Beyond that top level reason, there are others. Let’s say you have a $250,000 project cost and in your proposal you say that a huge match will bring the project cost to $450,000. Somehow get funded anyway: now you’ll have to spend $450,000 on the project as part of the contract with the funder. Whatever you say the project cost is, that must be the project cost in the eyes of the Federal government. If you happen to get a project audit, you’re going to have to account for every dollar of $450,000. In the real world, people who happen to have an extra $200,000 sitting around can just add it to the program anyway, without promising to the Federal government that they’ll spend the extra $200,000.

There’s also the fact that funders calculate matches in two different ways: as a percentage of the grant or as a percentage of the total project cost. The first is easy to calculate: 10% of a $1,000,000 grant = $100,000. In the second method, however, its not quite as simple: Assume a $1,000,000 grant and a required match of 10% of the total project cost.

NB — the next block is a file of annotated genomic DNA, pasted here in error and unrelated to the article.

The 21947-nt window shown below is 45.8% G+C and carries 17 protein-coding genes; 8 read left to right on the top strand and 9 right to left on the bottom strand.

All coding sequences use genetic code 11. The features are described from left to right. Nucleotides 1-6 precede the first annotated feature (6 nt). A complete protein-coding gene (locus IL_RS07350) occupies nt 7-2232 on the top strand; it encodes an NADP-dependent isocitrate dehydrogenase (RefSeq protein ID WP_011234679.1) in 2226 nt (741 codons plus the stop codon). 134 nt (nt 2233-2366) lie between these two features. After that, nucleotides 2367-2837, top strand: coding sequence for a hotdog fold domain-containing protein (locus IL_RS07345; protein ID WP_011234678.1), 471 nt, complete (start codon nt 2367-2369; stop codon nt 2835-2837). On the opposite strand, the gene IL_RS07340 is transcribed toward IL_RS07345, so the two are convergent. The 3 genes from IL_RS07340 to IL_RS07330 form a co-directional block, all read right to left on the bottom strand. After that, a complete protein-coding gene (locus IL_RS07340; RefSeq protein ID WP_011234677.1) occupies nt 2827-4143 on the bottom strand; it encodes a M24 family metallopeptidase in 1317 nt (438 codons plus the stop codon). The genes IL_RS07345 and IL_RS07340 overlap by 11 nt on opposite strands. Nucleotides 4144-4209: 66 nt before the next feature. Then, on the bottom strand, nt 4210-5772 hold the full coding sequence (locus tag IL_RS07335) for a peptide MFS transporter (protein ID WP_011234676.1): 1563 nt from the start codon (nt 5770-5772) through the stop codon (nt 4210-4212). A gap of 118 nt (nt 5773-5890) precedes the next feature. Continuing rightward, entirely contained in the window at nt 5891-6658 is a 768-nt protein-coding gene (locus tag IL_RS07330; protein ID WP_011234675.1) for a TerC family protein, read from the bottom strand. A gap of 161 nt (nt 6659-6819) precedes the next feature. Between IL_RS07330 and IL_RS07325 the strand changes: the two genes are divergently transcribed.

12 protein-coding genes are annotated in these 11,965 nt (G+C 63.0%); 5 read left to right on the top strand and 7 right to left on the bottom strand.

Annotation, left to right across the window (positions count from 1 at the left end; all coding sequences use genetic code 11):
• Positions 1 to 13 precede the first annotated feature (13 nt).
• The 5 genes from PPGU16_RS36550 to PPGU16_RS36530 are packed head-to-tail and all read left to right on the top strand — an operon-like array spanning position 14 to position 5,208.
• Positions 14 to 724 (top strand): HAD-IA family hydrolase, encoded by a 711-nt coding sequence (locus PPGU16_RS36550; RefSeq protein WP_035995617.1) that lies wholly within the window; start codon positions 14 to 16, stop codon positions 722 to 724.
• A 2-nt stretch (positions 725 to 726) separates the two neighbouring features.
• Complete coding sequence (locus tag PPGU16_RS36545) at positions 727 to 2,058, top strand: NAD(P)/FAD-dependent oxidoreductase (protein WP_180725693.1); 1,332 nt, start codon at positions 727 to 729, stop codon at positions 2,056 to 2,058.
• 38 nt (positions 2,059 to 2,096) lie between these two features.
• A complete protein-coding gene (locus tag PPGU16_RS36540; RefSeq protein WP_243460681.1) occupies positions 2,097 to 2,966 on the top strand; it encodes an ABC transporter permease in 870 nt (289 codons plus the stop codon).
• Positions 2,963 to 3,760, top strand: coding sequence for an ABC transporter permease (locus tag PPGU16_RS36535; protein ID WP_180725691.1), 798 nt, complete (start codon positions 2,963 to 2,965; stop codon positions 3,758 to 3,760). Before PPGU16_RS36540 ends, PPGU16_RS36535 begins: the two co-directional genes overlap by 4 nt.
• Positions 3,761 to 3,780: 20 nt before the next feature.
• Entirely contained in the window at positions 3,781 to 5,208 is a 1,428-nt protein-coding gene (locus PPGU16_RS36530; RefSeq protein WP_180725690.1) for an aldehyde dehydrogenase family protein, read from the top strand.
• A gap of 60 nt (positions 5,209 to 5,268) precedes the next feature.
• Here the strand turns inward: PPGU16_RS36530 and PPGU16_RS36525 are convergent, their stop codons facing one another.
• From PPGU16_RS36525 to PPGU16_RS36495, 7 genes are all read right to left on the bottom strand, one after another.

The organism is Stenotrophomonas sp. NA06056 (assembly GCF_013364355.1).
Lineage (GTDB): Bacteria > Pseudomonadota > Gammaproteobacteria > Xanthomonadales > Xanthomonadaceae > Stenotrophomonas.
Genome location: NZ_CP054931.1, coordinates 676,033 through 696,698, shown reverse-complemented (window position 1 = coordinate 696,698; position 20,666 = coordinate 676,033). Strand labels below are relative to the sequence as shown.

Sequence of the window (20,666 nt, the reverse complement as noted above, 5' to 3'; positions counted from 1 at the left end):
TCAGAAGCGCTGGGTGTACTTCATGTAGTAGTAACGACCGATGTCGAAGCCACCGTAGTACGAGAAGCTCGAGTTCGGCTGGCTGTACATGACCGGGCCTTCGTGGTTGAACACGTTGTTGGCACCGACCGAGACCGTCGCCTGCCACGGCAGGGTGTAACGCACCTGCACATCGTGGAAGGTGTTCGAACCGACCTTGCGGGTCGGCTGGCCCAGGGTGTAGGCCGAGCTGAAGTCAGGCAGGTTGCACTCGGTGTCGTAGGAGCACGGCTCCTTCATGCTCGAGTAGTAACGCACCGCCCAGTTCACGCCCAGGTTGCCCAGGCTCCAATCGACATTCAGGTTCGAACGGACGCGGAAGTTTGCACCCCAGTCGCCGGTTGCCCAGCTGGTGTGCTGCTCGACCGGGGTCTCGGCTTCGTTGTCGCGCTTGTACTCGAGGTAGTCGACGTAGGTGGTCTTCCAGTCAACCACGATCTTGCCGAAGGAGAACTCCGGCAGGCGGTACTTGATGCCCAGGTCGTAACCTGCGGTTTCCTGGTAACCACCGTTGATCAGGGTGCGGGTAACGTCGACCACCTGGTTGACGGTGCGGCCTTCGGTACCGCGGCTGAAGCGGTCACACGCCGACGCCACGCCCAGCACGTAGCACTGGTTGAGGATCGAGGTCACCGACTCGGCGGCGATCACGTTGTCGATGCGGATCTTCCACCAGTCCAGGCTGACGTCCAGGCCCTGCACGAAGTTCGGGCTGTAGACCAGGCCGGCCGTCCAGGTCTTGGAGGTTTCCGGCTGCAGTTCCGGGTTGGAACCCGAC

If you propose a $100,000 match in this scenario, you’re actually proposing a 9% match ($100,000/$1,100,000 = 9%). To get to a 10% match, the match must be $110,000 ($1,000,000 grant + $110,000 match = $1,110,000 total project cost and .10% of $1,110,000 =$110,000). Always make sure you know which method is being used by the funder before you start gathering match letters. In scenario two, if you document a $100,000 match, the proposal will likely be rejected as technically deficient and not scored. In Monopoly terms, you do not pass go and do not collect $200.

The only exception to the rule that says you should avoid overmatching happens when a program offers extra points for extra leveraging. YouthBuild is a prime example. In this case, if the required match is 10% but there are bonus points for a 25% match, applicants should find a larger match—but only to the point that gets the extra points.

In general, though we counsel clients not to overmatch. But, as we’ve said before, we’re like lawyers: we offer our clients advice, based on our 20 plus years of business experience, and they’re free to accept or reject it. Our advice is good and if we say that a thing should without doubt be done one way and not another its prudent to follow of advice (there are many other occasions in which there is no right answer, only sets of tradeoffs, and when that’s true we describe the tradeoffs). We were once working for a rural school district on a Department of Education proposal. The superintendent wanted to claim the value of all of their school buildings as a match, and therefore wanted to offer something like a $20 million match. We counseled him not to, and he didn’t.